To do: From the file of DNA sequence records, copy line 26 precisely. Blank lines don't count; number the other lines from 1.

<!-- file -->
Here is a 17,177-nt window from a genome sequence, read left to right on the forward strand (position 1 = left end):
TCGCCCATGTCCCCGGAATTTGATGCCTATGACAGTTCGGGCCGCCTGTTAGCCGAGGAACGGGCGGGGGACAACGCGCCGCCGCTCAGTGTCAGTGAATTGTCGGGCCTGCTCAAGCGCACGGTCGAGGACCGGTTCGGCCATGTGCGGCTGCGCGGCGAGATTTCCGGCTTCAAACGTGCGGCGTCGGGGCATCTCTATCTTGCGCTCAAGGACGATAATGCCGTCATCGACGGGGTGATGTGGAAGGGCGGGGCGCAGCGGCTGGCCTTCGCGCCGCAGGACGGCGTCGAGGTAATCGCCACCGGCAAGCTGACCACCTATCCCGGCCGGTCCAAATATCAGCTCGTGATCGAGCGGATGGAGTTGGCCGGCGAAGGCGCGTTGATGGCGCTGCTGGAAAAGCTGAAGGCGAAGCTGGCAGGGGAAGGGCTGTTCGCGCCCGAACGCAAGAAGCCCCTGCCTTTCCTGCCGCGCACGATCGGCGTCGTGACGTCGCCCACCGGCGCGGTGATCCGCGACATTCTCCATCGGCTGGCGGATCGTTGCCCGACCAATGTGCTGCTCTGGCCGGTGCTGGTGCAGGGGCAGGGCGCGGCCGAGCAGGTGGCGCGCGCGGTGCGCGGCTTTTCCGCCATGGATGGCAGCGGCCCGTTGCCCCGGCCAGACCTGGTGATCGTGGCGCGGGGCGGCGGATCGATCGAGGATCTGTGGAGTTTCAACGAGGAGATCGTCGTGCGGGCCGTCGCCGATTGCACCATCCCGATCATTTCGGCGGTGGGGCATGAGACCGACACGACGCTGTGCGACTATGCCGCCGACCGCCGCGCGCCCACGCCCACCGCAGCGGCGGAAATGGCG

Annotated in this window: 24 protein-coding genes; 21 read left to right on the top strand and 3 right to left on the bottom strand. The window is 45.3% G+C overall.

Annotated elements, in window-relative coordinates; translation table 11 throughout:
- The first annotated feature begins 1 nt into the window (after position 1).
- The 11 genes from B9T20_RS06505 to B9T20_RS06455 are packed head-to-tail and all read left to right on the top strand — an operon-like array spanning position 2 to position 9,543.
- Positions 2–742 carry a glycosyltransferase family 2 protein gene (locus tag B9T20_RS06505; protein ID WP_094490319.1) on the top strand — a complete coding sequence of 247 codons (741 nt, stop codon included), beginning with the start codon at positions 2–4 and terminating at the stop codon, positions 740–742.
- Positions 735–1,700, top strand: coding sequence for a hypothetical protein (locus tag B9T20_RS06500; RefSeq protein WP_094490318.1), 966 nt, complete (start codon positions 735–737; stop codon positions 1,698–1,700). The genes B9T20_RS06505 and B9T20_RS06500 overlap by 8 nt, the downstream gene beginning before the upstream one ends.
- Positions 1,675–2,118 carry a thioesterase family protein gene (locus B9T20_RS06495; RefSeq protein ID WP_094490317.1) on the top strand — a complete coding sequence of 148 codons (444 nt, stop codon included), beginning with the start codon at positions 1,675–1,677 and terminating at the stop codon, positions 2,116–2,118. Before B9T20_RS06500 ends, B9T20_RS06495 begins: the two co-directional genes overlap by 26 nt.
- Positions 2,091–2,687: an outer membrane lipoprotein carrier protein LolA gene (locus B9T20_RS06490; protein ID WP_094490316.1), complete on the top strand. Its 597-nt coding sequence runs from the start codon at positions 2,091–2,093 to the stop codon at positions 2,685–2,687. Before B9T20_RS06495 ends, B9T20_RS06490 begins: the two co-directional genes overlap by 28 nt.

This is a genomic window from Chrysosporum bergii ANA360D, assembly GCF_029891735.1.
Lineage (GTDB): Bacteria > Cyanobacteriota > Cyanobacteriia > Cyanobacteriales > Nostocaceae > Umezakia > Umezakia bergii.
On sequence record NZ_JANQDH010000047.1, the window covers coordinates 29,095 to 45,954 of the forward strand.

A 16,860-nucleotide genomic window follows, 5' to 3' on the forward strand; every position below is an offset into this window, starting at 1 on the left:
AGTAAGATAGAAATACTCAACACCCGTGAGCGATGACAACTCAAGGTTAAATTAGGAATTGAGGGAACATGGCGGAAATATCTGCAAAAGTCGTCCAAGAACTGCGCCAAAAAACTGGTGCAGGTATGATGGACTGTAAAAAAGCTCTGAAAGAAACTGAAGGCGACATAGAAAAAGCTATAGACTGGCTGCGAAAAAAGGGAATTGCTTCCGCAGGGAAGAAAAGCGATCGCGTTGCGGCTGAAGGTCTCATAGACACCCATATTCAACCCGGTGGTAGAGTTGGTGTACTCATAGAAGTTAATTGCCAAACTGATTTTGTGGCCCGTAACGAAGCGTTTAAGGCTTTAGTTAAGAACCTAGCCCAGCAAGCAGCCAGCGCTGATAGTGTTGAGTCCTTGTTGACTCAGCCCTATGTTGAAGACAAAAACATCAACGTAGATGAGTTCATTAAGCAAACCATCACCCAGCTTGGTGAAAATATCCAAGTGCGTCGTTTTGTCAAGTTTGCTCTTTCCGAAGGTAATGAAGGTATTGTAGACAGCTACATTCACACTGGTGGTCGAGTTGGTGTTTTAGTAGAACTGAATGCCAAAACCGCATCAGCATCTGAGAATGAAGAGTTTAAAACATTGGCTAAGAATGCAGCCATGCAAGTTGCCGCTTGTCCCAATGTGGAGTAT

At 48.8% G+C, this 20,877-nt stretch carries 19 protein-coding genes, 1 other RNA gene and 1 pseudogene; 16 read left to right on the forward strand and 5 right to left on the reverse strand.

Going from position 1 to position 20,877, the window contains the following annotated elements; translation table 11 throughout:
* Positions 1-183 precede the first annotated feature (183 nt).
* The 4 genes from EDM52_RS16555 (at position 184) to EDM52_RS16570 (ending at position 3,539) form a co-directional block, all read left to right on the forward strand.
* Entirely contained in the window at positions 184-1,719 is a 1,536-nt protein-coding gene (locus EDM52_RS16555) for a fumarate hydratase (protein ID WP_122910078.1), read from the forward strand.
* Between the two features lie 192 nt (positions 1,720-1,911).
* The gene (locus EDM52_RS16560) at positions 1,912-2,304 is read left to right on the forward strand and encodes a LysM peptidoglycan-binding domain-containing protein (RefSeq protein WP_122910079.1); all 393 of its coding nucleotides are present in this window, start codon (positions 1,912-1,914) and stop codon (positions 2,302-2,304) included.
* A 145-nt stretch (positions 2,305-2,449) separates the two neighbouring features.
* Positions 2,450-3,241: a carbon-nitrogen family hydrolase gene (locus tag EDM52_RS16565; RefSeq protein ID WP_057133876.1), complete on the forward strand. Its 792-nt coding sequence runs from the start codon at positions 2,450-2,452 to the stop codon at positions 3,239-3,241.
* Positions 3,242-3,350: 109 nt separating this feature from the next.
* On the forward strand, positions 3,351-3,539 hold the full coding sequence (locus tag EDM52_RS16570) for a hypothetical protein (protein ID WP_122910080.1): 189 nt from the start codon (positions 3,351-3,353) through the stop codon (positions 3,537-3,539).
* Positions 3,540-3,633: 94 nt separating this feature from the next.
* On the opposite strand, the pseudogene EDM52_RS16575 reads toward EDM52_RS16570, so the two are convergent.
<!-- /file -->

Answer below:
* On the forward strand, positions 3,351-3,539 hold the full coding sequence (locus tag EDM52_RS16570) for a hypothetical protein (protein ID WP_122910080.1): 189 nt from the start codon (positions 3,351-3,353) through the stop codon (positions 3,537-3,539).